People call about wide-ranging issues such as loneliness, financial difficulties, unemployment, difficulties integrating into French life, physical and mental health concerns, bereavement and relationship difficulties. While it’s true that the callers are sometimes distraught, even suicidal, they can also simply want to let off some steam or even treat their particular situation with wry humor.

The helpline really is for anyone experiencing any kind of difficult life experience.

SOS Help is neither a religious nor a political organisation and the other listeners I have met are from a range of nationalities, ages and backgrounds.

Twice a year, SOS Help holds recruitment information sessions at The American Church in Paris for people who live in the Paris region and can commit to at least 15 months with the organisation. They also need to be able to commit to three shifts and one ongoing training meeting per month.  

The next sessions will be held on:
Tuesday, September 29
Thursday, October 8
Wednesday, October 14

For people who want to get involved but can’t commit to that length or amount of time, the organisation also recruits supporters to set up fundraising events, help with publicity or in the general running of the organisation. 

Before training begins, every listener goes through two interviews: one with an experienced listener and the other with a professional psychologist to gauge their suitability for this kind of role.

June 16, 2015

Theatre in Paris…With English

Around the World in 80 Days
Theatre in Paris
In pursuit of joie de vivre, people come to Paris with their own unique combinations of places to see and things to do.  Gourmet meals, fabulous wines, museums, monuments, shopping, and an endless supply of sidewalk cafés, all of these choices are anchored to some degree to the quest for the French experience.  But at the end of your stay, if you don’t speak French, it’s easy to feel like you’ve somehow missed out on that inner circle connection with the locals.  Theatre in Paris is helping to bridge this gap by making it their business to bring great French theater to English speakers.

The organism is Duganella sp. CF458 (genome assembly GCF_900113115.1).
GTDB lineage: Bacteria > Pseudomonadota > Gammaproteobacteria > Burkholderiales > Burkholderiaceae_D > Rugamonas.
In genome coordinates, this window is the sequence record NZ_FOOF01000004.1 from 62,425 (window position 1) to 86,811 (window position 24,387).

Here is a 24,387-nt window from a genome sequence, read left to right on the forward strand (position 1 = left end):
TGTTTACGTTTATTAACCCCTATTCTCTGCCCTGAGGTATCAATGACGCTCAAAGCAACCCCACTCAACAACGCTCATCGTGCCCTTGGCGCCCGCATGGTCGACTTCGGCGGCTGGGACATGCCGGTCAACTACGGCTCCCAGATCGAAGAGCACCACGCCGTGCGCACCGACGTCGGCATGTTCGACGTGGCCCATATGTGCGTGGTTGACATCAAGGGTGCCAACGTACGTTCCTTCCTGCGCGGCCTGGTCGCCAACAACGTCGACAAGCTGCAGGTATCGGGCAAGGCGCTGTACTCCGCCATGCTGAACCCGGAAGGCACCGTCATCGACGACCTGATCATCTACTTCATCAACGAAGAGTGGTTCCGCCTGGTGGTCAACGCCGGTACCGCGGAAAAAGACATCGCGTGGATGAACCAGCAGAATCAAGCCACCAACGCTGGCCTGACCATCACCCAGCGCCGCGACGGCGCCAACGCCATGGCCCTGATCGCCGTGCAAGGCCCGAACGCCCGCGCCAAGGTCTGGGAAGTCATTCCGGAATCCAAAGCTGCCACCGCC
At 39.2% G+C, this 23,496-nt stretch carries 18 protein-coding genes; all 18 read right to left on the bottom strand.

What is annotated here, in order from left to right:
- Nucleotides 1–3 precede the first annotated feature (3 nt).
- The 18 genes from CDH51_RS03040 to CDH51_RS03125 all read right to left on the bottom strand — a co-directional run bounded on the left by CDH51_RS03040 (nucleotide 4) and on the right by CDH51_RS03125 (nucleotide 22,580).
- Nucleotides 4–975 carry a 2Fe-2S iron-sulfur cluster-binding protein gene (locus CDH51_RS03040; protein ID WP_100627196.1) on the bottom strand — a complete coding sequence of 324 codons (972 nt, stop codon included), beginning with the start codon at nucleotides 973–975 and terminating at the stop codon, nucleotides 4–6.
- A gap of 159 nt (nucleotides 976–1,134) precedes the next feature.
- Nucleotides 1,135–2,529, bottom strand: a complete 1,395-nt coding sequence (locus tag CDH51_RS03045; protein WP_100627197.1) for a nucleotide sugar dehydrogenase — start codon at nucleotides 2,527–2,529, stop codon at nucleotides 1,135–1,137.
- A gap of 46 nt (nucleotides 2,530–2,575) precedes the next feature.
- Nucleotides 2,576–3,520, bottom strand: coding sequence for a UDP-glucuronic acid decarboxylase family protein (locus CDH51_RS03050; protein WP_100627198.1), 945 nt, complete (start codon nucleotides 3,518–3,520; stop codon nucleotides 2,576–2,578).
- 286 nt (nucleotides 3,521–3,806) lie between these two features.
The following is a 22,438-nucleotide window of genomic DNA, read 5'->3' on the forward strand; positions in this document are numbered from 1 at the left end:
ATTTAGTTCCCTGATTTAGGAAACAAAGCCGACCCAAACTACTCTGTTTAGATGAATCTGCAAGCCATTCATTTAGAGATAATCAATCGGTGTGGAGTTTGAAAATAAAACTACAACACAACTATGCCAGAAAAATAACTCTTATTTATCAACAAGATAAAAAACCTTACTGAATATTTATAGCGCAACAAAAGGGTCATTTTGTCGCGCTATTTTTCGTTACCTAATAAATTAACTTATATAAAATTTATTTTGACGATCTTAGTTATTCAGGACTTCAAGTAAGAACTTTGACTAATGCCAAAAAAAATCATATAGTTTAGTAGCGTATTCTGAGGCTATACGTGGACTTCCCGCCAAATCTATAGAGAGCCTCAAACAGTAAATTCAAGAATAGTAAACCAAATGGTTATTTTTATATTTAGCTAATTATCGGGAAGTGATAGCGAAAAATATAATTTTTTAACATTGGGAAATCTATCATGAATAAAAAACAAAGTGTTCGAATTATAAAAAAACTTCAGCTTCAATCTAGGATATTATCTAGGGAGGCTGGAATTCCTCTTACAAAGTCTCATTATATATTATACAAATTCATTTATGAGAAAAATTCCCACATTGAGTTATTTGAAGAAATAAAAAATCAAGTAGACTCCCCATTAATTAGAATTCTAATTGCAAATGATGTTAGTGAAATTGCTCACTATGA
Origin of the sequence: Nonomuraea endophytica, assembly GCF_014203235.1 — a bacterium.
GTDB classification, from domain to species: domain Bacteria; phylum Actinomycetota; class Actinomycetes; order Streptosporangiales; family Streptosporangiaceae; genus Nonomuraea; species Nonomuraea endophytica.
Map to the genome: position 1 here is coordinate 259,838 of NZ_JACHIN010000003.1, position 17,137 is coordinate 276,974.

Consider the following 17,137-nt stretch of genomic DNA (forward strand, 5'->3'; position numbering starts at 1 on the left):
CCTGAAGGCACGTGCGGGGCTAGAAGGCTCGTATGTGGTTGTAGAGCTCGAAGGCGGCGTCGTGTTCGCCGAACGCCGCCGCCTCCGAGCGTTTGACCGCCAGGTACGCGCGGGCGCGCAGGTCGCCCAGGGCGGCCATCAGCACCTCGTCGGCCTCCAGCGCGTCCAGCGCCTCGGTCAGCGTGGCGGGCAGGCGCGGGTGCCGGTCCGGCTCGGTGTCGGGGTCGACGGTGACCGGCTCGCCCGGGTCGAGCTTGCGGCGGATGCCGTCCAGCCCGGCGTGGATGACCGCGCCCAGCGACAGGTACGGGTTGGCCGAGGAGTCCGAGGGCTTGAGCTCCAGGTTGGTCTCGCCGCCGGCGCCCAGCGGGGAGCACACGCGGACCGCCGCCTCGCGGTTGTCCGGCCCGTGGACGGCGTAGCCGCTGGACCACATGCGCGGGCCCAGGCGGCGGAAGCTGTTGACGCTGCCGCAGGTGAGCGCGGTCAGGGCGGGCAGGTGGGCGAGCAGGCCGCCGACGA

Traditionally for non-French speakers, cultural night life in Paris without any language barriers consists of going to concerts, ballets, or operas.  However it’s quite possible that you’re going to wind up seeing a Russian principal ballet dancer, a visiting Czech orchestra performing German-composed symphonies, or an American soprano headlining one of Mozart’s operas in Italian.   Although you may be seated in a beautiful historic French building, you could easily see a similar performance in New York, London, or Vienna.  

So how does one access authentic French culture, without being fluent in French? 

New kid on the block, Theatre in Paris, has stepped up to the plate to provide an excellent solution to this age-old problem by using supertitles.   A large screen at the top of the stage displays the play’s dialogue in English, rendering great French plays linguistically accessible to English speakers.  And with over 300 theaters in Paris alone, going to see plays is an integral part of French culture.   Thanks to Theatre in Paris, English speakers can now sit alongside French people and take part in this cultural experience.  

This service can also be a source of respite for those French learners who have a good enough grasp of the language to venture out to French language events.  No more sitting in embarrassed silence when everyone around you bursts out in laughter, compelling you to feign comprehension with that meek delayed smile.    All of the slang, shortened words, and rapid fire French is all written out for you in plain English.  With this new service, you get to just sit back and enjoy the play like all of the Parisian locals sitting next to you.